The board of directors at Monte dei Paschi balked at the bank’s restructuring plan, leaving the bank with no clear path forward. Possibly the bank could be nationalized and sharply reduced in size, or it could be liquidated in a series of auctions. A majority of directors considered this uncertainty preferable to the endorsement of a plan that the bank did not seem to have any prospect of delivering.
The big question in the United States is whether the country will have a national government next week. The new fiscal year starts October 1, and the House of Representatives voted twice this week to shut the government down rather than fund it for the new fiscal year. Republicans have seized on the health care issue as the excuse for the extended government shutdown they have been planning for months. From what I have heard, a plurality of House Republicans would be more than happy to shut the government down through spring, or even for the entire fiscal year. Others, though, are having second thoughts.
If the government is shut down, this will not be an ordinary shutdown because the Treasury is limited by the debt ceiling, which it projects to hit in the middle of October. The White House would be legally required to start dismantling the federal government, basically following its own path in doing so.
In theory, the Fed and FDIC keep operating as usual in a government shutdown. The OCC, the primary regulator of national banks, shuts down, but so do the SEC, FHA, and others. A government shutdown of a month or two would probably result in the delay of some bank liquidations, but at some point that could turn into a flood of bank failures as banks’ customers run out of money. By December, we could be looking at mass layoffs at Fannie Mae and Freddie Mac as they scramble to stay out of bankruptcy with a suddenly illiquid real estate market and no line of credit at the Treasury.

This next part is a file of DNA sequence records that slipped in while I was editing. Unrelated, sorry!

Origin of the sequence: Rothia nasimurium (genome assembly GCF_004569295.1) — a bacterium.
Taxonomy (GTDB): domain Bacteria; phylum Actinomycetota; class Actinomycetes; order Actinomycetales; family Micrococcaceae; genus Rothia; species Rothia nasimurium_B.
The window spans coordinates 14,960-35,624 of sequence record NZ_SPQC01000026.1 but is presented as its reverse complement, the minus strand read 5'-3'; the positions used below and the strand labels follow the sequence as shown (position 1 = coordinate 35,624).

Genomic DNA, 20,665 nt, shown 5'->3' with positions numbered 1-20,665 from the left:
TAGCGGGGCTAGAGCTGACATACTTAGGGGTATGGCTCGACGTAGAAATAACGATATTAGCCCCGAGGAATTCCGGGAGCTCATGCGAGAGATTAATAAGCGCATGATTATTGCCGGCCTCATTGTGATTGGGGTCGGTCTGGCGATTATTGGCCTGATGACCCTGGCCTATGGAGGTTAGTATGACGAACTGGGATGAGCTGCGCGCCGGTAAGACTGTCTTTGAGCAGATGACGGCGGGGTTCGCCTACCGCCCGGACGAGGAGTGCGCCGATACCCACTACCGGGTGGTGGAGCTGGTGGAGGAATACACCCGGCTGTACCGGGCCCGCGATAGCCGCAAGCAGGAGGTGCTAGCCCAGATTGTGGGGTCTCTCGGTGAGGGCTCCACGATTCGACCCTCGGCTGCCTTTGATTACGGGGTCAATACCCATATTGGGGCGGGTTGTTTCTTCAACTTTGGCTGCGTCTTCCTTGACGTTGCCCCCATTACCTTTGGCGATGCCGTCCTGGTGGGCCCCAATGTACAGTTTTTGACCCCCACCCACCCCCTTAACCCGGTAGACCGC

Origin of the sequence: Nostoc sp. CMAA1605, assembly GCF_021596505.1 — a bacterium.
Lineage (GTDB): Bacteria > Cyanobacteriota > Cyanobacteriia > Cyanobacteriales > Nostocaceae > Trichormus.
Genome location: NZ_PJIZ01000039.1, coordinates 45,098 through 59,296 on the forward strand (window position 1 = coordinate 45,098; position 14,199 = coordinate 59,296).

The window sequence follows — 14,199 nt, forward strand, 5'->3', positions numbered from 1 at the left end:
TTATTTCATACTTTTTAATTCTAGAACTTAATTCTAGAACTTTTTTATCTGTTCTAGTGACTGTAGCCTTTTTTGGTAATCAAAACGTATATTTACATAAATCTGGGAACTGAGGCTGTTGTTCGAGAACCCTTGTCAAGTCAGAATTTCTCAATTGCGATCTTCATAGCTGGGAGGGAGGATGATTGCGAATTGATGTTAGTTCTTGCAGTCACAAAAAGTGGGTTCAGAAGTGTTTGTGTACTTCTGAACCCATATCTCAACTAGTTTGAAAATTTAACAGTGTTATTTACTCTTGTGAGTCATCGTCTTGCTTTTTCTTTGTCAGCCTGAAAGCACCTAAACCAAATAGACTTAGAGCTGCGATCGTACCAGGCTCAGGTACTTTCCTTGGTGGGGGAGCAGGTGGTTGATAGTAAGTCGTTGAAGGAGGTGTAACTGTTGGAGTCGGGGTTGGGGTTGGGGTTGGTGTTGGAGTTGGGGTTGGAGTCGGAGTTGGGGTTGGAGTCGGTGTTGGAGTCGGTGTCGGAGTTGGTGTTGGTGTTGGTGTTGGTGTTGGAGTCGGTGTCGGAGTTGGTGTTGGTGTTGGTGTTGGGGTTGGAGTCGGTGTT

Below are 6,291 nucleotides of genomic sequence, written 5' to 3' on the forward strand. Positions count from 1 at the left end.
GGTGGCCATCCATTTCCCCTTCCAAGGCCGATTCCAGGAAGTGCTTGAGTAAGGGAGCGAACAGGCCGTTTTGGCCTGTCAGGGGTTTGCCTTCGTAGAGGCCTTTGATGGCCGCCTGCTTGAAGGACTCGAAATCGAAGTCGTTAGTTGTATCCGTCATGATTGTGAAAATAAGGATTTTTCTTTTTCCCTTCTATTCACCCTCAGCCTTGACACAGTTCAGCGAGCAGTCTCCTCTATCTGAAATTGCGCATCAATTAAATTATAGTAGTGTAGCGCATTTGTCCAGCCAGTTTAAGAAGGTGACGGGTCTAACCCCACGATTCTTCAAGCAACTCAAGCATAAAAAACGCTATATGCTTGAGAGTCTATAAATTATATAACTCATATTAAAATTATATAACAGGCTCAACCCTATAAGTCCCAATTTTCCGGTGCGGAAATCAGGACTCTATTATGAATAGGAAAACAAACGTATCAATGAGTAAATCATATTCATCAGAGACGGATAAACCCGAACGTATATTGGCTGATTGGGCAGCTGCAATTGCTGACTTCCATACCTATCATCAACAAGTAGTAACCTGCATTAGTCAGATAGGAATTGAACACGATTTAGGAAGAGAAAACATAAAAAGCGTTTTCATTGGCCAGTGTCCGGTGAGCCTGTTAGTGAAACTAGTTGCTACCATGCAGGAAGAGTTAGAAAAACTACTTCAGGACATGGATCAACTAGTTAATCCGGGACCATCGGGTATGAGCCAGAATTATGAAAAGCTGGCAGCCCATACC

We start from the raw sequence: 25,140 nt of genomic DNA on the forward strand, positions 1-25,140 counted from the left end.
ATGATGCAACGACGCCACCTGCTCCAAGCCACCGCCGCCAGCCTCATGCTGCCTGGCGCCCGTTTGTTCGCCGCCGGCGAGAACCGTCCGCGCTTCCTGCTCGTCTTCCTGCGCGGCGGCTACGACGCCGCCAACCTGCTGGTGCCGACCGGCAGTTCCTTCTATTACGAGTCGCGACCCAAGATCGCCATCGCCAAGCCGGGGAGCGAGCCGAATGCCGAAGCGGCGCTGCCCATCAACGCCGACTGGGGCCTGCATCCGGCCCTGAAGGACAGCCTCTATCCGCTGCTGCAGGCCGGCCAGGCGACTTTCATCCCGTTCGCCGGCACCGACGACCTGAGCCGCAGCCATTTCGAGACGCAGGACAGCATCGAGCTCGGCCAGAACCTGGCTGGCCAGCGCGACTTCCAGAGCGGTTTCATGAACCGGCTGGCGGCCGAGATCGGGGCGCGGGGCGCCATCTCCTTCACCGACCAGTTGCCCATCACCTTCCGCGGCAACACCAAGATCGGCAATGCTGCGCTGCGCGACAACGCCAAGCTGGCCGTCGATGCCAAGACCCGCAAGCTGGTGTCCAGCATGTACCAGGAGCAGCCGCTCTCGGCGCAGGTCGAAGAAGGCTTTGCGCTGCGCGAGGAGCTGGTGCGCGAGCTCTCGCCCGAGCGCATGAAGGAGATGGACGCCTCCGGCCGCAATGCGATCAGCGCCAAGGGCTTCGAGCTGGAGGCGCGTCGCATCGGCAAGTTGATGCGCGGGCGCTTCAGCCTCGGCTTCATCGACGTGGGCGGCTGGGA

If the government stays shut through the fiscal year, we would see an unprecedented economic split between states, with about half of states falling into depression, the other half finding ways to keep functioning in varying degrees. None of these scenarios seem likely until I listen to the plans of Republican political strategists. They don’t blink — indeed, they seem almost gleeful — when they suggest they can keep the government shut for six months or longer.